We make a rare foray into the world of early eighteenth-century graphic satire for this post on an engraving by Sutton Nicholls which has popped up at auction recently.

Nicholls was active in the London print trade from 1687 until his death in 1729, operating from a variety of premises centred in and around Aldersgate Street in the City of London. He began his career as an engraver of maps and globes but the scope of his work eventually expanded to include topography, portraiture, various forms of printed ephemera (such as tickets and medley prints) and satire. On a business card dating to c.1720, he described himself as an engraver of “all sorts of Pictures viz. History, Perspective, Architect, Gardening & Landskip [sic] & c. Maps, Sea-Charts, Mathematical Schemes, Writing Flourish’d Pieces, Shop-bills, Tobacco-marks &c. He also cuts on Wood or Metal for Book-printers or Book-sellers, Seals, Stamps & Plate.”

The Compleat Auctioneer is a satire on the then still comparatively recent phenomenon of book auctions. The  first book auction took place in England in 1676 and they subsequently became a popular means of buying and selling books. The practice of offering second hand books for sale at a reduced price inevitably attracted snobbish criticism from conventional booksellers and aristocratic bibliophiles, who regarded the auctioneers as hawkers who devalued the monetary and cultural value of everything they touched. The scientist Robert Hook was horrified to find books by Robert Boyle being offered for sale at an auction in Moorfields, regarding it as an insult to the works of his great friend and patron. Moorfields itself was to acquire a reputation as the home of printers, publishers and booksellers operating at the bottom end of the market and its lack of status amongst serious book-collectors is reflected in the fact that Hooke barely makes a single reference to the area in his otherwise extensive notes on the London book trade in this period [1].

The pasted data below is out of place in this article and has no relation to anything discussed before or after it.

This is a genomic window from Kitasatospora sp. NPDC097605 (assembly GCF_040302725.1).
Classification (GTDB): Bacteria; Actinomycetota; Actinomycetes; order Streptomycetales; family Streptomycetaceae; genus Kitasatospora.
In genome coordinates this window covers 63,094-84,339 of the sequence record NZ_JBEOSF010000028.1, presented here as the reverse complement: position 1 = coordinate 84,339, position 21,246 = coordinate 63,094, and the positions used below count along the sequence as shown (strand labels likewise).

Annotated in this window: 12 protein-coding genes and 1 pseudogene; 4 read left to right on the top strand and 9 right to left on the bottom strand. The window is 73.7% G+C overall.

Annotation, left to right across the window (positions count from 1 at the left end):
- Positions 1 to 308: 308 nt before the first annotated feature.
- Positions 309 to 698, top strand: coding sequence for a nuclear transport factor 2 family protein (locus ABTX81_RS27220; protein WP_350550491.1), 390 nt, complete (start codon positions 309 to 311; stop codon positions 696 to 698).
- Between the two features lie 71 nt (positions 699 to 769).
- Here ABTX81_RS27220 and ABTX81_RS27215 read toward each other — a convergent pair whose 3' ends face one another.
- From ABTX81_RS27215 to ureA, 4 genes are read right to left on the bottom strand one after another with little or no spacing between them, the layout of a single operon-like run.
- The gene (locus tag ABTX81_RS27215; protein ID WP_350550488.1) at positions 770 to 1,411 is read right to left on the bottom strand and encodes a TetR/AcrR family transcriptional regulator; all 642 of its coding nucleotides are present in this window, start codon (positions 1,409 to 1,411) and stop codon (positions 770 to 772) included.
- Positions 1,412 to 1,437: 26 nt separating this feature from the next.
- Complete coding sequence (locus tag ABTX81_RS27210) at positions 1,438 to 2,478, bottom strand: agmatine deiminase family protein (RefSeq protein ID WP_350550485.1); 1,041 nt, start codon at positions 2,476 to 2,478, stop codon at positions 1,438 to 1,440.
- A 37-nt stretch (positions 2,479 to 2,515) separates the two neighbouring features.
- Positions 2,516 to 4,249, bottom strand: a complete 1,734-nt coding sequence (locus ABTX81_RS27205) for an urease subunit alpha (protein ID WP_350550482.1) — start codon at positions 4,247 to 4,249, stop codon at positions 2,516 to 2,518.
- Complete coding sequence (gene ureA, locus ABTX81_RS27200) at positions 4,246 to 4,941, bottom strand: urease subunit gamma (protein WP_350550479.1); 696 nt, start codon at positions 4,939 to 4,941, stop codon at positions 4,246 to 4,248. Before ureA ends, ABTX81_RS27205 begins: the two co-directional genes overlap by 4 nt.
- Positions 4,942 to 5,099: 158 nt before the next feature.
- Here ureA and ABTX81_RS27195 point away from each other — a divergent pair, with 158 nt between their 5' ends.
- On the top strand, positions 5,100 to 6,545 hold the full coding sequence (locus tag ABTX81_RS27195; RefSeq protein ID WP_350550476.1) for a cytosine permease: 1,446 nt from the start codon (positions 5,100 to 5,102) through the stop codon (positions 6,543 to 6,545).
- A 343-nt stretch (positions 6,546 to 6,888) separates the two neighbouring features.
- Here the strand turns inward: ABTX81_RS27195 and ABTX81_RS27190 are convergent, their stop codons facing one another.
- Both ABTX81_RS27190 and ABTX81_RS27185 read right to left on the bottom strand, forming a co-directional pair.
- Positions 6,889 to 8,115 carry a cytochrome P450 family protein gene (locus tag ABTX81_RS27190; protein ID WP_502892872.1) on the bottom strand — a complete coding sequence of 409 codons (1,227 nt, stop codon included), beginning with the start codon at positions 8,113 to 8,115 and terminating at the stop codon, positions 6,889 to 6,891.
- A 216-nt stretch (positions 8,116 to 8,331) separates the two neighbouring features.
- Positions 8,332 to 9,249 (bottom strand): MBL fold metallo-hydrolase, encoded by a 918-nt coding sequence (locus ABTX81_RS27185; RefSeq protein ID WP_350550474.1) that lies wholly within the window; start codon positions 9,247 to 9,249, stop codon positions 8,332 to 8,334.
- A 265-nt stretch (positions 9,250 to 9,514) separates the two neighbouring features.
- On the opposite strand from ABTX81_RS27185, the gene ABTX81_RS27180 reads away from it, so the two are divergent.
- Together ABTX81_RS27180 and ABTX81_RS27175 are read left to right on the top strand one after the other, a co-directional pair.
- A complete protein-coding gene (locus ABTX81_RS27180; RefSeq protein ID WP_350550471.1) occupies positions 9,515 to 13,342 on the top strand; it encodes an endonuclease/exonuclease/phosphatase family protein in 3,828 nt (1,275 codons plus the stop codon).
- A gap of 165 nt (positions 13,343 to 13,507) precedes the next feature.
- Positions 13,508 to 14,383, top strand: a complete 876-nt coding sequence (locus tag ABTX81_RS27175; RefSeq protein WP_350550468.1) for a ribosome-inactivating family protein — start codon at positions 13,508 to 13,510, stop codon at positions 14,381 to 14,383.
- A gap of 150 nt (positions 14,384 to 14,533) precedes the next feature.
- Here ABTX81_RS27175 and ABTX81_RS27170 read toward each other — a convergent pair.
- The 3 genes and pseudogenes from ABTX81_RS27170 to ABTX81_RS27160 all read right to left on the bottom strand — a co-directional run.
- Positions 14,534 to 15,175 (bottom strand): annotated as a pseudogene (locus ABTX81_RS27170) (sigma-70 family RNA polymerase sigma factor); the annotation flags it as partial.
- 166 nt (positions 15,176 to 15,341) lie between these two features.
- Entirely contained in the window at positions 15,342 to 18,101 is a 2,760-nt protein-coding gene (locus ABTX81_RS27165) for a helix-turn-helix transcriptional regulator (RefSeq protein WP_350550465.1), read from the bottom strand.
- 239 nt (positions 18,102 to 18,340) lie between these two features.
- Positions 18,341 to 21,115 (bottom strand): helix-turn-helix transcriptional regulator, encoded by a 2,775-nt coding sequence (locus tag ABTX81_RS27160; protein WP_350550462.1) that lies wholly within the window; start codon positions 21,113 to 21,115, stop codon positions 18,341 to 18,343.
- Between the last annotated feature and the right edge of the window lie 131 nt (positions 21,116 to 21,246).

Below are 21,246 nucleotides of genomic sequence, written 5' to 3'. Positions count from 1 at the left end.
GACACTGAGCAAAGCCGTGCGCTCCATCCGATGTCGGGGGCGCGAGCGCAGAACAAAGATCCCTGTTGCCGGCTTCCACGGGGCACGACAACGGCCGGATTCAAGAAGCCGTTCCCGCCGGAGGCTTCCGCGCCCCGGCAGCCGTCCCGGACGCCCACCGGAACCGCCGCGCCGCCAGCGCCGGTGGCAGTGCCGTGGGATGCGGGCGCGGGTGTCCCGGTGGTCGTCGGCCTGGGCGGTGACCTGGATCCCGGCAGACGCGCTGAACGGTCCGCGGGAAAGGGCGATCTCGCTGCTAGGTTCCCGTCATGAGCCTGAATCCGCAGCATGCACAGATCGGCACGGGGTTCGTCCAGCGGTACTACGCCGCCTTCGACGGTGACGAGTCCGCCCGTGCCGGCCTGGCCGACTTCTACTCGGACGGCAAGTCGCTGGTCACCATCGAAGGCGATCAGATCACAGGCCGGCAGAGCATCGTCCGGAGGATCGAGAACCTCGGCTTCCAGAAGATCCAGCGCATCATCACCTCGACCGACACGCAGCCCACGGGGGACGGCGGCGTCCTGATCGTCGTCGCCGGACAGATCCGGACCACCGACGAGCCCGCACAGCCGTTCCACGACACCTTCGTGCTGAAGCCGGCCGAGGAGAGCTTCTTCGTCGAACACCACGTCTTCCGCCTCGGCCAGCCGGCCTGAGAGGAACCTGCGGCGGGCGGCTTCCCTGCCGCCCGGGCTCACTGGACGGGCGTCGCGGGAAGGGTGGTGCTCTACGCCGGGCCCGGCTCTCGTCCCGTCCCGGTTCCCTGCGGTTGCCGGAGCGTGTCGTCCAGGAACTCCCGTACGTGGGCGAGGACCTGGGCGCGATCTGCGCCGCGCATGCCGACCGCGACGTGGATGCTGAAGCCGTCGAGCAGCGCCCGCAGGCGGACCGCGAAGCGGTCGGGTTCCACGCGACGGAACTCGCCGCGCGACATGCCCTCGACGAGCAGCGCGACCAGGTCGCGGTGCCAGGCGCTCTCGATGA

A book auctioneer is shown standing behind a stall of books with a small crowd of customers gathered about him. Behind him is a tree in which a sign has been hung that reads: “A Choice Collection of Books being the Library of the late famous Unborn Doctor, are to be put to Sale this Day and to continue untill [sic] all be Sold, at Mr L-GS Auction in the North West Corner of Middle Moorfields. Cattalogues [sic] may be had at most of the eminent Booksellers in the four Quarters of Moorfeilds [sic] Gratis, the Books may be Seen before or at the time of Sale” Two columns of text beneath the image on either side of the title mimic the auctioneer’s sales pitch, mocking him and his parvenu clientele: “Come Sirs, and view this famous Library, ‘Tis pity Learning shou’d discourag’d be: Here’s Bookes (that is, if they were but well Sold), I will maintain’t are worth their weight in Gold. Then bid apace, and break me out of hand: Ne’re cry you don’t the Subject understand: For this I’ll say – howe’er the Case may hit, Whoever buys of me – I teach ’em Wit.”

The titles of some of the books are visible and the British Museum’s Online Catalogue identifies a number of them as being genuine contemporary works with which Nicholls customers would presumably have been familiar.


  1. E.L. Furdell,  Publishing and Medicine in Early Modern England, (New York, 2002) p. 119.